XML Linking and Style: embedding non-XML content

Section 4.1 of the W3C Note XML Linking and Style describes "A
Conceptual Model for Styling Link Traversal":

While this proposal does provide a close examination of situations
involving the embedding of XML content into XML documents and the
stylistic consequences, it does so in a relatively narrow context.

There is no discussion of MIME content-type processing or negotiation or
consideration of formats which are not XML documents.  It seems
reasonable to suggest that a document creator might well mix SVG and PNG
images, for instance, in the same document, using conventions like those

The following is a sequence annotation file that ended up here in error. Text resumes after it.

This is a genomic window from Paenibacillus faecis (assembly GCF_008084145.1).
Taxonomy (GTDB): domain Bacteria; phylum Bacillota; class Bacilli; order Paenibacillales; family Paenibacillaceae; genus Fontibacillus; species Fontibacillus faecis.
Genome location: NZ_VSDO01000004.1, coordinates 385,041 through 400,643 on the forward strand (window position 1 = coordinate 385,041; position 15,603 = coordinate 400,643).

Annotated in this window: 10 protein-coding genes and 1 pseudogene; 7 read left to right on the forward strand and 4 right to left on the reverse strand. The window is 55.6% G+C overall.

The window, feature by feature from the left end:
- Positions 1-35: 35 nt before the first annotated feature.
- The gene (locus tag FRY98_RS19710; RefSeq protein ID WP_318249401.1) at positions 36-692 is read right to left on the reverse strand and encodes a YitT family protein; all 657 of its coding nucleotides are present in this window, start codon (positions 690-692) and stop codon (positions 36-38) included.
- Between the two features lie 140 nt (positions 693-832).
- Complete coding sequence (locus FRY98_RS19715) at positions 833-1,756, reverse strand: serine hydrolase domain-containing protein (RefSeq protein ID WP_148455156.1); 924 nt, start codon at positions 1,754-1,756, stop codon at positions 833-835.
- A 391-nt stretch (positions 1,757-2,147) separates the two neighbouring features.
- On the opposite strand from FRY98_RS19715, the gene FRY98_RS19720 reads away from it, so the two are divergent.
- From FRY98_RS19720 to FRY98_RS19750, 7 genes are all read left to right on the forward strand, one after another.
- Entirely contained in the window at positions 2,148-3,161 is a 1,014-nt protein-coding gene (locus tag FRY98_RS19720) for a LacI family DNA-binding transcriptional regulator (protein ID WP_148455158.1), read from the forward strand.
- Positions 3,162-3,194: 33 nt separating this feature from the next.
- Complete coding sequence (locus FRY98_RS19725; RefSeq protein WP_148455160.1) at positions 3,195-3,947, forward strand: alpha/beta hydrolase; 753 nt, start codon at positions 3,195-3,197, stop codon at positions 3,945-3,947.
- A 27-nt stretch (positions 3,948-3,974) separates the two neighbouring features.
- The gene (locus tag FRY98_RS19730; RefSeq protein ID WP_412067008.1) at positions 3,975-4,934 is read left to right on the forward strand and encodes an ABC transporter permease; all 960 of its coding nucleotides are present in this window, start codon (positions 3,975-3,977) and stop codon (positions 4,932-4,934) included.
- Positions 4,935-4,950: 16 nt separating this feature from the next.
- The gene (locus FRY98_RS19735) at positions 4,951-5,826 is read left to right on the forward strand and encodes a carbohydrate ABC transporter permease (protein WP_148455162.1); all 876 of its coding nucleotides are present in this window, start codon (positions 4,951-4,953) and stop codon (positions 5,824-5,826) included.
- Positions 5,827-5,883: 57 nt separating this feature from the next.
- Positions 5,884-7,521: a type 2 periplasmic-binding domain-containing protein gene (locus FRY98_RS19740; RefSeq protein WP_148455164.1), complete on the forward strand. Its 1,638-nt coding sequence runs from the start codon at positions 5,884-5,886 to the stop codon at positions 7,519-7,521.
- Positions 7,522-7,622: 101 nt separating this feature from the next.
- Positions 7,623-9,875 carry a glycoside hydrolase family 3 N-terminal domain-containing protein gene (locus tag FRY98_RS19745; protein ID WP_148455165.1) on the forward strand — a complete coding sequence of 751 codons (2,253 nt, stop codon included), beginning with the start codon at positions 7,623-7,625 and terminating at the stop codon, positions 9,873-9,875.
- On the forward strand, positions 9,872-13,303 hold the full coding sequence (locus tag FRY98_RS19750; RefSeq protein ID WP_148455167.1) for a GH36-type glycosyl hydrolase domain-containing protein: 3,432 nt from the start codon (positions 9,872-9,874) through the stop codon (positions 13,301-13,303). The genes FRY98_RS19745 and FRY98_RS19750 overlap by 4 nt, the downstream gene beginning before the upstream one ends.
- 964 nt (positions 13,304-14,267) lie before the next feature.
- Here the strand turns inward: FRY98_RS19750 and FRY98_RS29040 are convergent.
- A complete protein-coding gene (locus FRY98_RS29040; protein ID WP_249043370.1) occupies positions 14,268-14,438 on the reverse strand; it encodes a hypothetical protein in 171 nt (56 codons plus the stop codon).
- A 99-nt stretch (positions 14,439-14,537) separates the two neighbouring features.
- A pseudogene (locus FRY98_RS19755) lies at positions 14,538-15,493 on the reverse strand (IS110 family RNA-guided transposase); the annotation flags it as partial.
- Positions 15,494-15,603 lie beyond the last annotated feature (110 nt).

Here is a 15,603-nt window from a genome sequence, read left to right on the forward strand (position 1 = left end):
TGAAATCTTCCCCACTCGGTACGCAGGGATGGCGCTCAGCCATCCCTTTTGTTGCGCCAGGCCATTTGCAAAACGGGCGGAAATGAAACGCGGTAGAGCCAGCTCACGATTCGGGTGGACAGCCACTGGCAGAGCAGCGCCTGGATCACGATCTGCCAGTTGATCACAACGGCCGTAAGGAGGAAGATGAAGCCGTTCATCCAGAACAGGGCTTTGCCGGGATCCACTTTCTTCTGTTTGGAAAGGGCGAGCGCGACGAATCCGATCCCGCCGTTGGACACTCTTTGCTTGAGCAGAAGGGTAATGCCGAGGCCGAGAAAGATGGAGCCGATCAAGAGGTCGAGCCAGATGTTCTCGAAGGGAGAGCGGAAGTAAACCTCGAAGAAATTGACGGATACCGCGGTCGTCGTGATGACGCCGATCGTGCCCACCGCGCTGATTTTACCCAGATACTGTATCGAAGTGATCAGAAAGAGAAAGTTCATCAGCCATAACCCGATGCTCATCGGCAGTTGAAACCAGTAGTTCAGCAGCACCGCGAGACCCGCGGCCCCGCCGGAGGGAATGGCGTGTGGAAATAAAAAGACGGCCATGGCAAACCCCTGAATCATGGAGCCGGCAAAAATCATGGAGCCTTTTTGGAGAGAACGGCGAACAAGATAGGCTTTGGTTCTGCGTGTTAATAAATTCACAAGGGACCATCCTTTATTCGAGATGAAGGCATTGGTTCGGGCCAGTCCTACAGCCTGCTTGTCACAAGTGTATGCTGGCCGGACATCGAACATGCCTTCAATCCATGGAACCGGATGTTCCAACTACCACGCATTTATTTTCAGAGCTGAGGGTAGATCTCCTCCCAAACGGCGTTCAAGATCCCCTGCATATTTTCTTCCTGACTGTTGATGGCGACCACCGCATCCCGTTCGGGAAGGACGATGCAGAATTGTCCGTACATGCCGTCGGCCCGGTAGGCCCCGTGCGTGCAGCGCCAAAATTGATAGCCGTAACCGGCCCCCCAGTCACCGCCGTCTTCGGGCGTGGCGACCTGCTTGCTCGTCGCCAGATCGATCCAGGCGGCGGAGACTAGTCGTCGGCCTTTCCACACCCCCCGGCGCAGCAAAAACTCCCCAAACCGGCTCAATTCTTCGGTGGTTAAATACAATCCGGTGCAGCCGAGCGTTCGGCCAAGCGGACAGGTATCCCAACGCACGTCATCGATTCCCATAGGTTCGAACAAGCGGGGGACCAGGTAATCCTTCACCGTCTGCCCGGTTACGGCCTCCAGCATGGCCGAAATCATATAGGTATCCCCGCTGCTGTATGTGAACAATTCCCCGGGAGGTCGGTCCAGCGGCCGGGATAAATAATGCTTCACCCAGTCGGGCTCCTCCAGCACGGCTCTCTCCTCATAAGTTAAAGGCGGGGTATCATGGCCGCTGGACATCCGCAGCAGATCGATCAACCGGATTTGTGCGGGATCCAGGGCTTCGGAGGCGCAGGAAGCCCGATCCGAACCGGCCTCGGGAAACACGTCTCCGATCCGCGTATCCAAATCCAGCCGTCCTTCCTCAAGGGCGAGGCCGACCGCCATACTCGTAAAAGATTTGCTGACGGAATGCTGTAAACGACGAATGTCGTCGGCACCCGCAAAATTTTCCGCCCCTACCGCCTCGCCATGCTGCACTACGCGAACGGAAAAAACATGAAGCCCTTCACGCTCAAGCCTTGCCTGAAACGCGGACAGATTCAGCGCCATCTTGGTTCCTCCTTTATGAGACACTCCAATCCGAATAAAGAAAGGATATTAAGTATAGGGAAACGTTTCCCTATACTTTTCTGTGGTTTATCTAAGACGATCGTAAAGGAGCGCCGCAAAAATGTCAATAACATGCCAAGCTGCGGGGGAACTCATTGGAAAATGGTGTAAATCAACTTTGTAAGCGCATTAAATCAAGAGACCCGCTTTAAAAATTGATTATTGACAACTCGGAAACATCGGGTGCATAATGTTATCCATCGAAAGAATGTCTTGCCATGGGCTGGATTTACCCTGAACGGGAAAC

surrounding the HTML IMG element and the expectation that the browser
will handle the MIME details.

Also, probably because of the XSL focus, there is no discussion of the
fact that CSS presently lacks any mechanism for supporting things like
image inclusion:

Cited from: http://www.w3.org/TR/REC-CSS2/sample.html
>The full presentation of some HTML elements cannot be expressed in
>CSS2, including replaced elements (IMG, OBJECT)

The current draft of this Note appears to have no discussion whatsoever
of "replaced elements", though they represent a common use case for
XLink's embed functionality.

Similarly, the only published work on such "replaced elements" in CSS3
appears to be on their color profiles:

There is mention of "Replaced Content", plans to create "A module
explaining how replaced content is handled and what qualifies as
replaced content", though it currently offers only a ???:

There are a lot of parts which need to be coordinated here which the
current draft of XML Linking and Style has not acknowledged.

Simon St.Laurent

Received on Wednesday, 20 June 2001 13:16:51 UTC